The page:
A Catalyst of Social Change – The British Coffeehouse Circa 18th Century London

By Danny LoPiccolo

By the end of the 17th century, the British Empire was effectively controlling the commodity of coffee through its colonial system. The product made its way back to England from her colonies where coffeehouses became immensely popular. Coffeehouses provided a place for social and intellectual thought which mirrored the ideology shift that was happening in Europe with its Enlightenment thinkers. Author Tom Standage notes that coffee became the drink of the “information workers” in society – people like scientists and merchants who sat at desks thinking rather than doing physical labor (134). The coffeehouse was instrumental in shaping the public opinion in its day. British historian and politician Lord Macaulay, looking back at the role of the coffeehouse, said in his 1848 book History of England that "The coffee-houses were the chief organs through which the public opinion of the metropolis vented itself." Speaking about the powerful role of coffeehouses in the city of London in particular, he said that "Foreigners remarked that the coffee-house was that which especially distinguished London from all other cities; that the coffee-house was the Londoner's home, and that those who wished to find a gentleman commonly asked, not whether he lived in Fleet Street or Chancery Lane, but whether he frequented the Grecian or the Rainbow" (Chrystal). The coffeehouse represented a new Londonian institution that stimulated political and intellectual thought by providing a place for like-minded individuals to discuss politics, news, business and economics in the public eye.

British coffeehouses served the beverage in the 1700s to a society that had no prior experience with the stimulant. The coffeehouses sold food items as well as hot chocolate and tea. They commonly acted as auction houses for a variety of goods such as art and books. They served as a hub for social and economic activity. Many male merchants would frequent multiple coffee shops, especially in London where they were the most densely clustered. Coffeehouses were public and because of this, men from different trades and backgrounds would encounter one another in a sober environment which helped mold public opinion on political issues. "In London, coffeehouses were places of unrestrained political discussion and were even used as the headquarters of political parties" (Standage, 167). The association between coffeehouses and intellectuals was common and despite not all patrons being from the upper or middle class, the idea of a sophisticated, wealthy consumer was perpetrated as a social standard and was the ideal for any commoner to strive towards. The imagery of coffeehouse patrons wearing expensive clothing and having a sophisticated lifestyle is represented in many of the paintings, writings, and depictions from the time period and serves to showcase the societal standards set by this public place of assembly for people to gather to drink and spread ideas. The study of these trends is important in helping us visualize the lives of those who lived in 18th century London and how the commodity of coffee brought about said societal trends.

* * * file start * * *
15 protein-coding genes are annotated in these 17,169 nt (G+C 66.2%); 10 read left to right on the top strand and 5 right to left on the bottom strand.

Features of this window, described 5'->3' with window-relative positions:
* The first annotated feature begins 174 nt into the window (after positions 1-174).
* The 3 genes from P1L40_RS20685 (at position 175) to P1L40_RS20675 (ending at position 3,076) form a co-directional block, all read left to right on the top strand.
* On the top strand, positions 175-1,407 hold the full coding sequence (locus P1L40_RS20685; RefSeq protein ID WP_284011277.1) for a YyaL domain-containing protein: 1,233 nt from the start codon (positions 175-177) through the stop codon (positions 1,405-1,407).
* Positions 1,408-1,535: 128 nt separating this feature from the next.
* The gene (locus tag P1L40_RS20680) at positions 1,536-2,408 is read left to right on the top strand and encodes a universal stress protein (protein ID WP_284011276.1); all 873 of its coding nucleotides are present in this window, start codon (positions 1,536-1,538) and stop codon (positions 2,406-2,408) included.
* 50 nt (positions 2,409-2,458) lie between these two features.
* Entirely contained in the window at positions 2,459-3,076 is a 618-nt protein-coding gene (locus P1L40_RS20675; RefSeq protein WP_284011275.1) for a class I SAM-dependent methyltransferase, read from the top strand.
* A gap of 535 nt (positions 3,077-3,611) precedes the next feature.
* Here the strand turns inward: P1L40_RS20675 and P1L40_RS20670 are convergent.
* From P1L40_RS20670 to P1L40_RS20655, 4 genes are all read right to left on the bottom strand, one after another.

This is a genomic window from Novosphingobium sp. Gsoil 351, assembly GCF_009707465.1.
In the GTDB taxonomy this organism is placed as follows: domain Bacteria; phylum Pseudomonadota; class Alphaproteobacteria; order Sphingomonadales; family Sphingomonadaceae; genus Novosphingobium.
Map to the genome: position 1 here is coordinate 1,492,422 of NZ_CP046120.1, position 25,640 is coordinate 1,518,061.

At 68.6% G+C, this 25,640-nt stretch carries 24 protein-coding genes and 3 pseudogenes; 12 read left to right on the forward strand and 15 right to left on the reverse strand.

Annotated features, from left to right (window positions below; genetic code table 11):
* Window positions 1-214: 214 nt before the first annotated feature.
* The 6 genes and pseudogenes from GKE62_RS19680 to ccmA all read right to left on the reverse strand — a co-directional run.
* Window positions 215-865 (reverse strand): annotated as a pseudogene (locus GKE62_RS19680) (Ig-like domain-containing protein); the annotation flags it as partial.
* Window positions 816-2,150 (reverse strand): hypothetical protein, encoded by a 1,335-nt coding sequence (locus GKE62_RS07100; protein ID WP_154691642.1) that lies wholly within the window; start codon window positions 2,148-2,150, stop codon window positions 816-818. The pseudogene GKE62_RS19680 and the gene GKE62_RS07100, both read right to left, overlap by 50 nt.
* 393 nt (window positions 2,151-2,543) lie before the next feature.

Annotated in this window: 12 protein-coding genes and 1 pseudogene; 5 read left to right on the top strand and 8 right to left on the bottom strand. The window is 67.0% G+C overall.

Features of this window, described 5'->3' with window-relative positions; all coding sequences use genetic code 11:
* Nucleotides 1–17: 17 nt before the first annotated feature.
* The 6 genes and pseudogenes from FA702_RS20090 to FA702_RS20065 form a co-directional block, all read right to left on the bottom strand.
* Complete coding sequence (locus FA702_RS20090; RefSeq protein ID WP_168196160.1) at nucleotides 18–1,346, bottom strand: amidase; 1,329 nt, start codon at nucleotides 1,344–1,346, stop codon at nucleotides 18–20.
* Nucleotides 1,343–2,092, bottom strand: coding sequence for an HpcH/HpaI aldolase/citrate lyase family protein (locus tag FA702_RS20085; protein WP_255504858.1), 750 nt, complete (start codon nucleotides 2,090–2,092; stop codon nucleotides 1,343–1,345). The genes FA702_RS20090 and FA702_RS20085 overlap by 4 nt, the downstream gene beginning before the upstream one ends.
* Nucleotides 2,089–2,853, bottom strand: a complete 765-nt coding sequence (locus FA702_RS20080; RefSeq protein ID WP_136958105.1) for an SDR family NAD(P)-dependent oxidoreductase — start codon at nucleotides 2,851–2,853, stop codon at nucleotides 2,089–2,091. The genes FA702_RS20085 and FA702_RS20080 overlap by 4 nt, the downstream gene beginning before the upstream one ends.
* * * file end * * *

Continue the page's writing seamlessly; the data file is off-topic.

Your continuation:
Coffeehouses were especially prominent in the city of London at the end of the 17th and throughout the 18th century. Yet their rise saw several contradictions. One author put that the coffeehouse “became a masculine space, devoted especially to news, to reading and writing, to business, to gossip and to intelligence” (Ellis 2004, 81). Yet despite coffeehouses acting as a center for male thought, the patrons of coffeehouses saw a decrease in their masculinity in the form of talk and gossip which was very feminine for the time. Additionally, while the coffeehouse patrons dressed and acted as elitist as they could to make themselves seem more sophisticated to their peers, the outcome of the coffeehouse as an institution ironically led to a drop in the dominance political elites had over political discourse. “The coffeehouse signaled a break with the elitist politics of the first half of the seventeenth century, forging the way for a more inclusive and secular political culture… it set the scene for the emergence of modern democratic society in the West” (McCabe). The effects of this cultural transformation were an increase in the political and social power of the common English man – and a removal of the idea that one must be an elite to have an idea of worth. In this exhibit I analyze these consequences of the rise of the coffeehouse and examine how the coffeehouse became a unique entity of its own.

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